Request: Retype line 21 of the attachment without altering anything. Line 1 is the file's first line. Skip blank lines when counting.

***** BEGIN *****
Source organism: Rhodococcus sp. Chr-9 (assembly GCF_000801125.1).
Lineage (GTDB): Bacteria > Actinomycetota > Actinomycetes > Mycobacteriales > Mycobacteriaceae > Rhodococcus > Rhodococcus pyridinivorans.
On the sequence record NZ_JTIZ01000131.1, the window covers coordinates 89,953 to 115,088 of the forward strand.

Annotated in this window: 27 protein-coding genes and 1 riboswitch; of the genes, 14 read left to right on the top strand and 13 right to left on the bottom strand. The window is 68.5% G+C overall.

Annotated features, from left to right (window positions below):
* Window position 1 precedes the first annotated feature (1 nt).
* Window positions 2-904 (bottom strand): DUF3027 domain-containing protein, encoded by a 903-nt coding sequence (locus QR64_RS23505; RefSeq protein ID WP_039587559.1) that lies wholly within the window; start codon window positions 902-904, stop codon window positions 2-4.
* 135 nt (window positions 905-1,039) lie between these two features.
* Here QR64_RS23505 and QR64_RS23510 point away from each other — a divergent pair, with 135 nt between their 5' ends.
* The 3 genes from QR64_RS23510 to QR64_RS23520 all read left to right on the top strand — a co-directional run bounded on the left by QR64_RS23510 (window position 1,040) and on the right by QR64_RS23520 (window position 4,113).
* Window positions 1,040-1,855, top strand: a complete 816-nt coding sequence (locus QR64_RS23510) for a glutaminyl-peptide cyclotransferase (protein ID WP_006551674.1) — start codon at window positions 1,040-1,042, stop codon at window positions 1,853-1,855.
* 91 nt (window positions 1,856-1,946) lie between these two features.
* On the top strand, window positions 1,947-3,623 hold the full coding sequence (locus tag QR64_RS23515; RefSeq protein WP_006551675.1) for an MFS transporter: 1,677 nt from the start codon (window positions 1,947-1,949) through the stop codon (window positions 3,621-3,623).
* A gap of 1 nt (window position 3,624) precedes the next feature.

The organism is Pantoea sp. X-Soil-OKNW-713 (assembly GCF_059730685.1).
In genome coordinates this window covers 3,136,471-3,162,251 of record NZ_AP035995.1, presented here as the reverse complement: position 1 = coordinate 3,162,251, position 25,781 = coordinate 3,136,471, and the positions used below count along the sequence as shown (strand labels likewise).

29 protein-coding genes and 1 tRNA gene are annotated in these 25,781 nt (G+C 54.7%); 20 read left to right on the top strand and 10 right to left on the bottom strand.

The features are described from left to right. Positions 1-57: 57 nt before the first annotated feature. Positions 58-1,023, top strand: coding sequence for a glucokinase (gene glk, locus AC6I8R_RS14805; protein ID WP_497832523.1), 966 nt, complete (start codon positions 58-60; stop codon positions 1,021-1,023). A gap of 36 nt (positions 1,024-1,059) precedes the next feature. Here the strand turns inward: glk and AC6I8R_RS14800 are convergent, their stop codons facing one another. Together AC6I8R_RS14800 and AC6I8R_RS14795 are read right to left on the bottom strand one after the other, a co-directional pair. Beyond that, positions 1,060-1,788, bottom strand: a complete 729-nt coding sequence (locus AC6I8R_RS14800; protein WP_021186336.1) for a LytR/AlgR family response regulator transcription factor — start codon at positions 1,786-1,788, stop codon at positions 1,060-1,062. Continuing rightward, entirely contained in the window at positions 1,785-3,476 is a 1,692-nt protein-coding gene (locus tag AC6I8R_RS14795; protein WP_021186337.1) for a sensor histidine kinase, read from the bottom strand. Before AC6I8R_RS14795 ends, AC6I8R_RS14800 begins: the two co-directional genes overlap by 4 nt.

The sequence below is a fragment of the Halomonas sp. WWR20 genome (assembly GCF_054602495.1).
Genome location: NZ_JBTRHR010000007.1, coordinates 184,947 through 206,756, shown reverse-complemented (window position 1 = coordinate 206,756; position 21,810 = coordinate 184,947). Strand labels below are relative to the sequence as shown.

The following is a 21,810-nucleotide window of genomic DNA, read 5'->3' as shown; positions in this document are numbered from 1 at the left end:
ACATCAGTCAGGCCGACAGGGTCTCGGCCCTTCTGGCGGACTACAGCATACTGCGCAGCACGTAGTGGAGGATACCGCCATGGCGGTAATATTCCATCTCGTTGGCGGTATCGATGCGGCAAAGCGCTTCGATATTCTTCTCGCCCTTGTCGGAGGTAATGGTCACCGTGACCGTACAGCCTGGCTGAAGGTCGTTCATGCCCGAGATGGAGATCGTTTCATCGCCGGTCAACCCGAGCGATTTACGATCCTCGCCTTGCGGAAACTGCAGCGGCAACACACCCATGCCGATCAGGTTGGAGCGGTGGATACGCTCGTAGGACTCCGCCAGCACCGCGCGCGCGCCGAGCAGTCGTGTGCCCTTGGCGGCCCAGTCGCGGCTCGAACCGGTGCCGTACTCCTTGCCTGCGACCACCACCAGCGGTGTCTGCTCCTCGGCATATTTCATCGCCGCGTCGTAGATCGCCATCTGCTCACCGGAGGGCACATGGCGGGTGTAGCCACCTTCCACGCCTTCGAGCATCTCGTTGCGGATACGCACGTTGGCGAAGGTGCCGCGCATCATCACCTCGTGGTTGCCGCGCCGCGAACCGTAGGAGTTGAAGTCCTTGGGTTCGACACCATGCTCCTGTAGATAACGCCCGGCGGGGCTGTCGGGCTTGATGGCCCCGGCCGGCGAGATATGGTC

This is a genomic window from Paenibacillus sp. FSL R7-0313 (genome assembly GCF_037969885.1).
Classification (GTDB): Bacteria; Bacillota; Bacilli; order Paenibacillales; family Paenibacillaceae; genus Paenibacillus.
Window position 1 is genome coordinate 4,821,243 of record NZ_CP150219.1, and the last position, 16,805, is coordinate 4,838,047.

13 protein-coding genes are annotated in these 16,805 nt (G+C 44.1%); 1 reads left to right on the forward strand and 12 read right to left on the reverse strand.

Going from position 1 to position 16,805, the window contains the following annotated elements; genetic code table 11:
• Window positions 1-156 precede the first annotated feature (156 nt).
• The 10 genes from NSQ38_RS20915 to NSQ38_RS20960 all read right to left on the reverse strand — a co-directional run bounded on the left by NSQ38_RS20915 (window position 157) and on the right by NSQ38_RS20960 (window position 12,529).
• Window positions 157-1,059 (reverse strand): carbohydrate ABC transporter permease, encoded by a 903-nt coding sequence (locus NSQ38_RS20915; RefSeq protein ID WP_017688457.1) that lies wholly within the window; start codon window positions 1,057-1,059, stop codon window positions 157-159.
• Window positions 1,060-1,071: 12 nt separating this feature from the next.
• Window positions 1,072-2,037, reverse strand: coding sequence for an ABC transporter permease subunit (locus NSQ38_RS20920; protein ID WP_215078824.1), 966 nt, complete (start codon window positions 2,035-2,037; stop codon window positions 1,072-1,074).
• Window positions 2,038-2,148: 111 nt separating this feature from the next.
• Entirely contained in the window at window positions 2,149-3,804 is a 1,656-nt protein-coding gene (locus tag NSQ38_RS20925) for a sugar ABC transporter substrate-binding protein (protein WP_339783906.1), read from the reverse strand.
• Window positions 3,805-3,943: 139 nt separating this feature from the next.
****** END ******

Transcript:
The following is a 21,810-nucleotide window of genomic DNA, read 5'->3' as shown; positions in this document are numbered from 1 at the left end: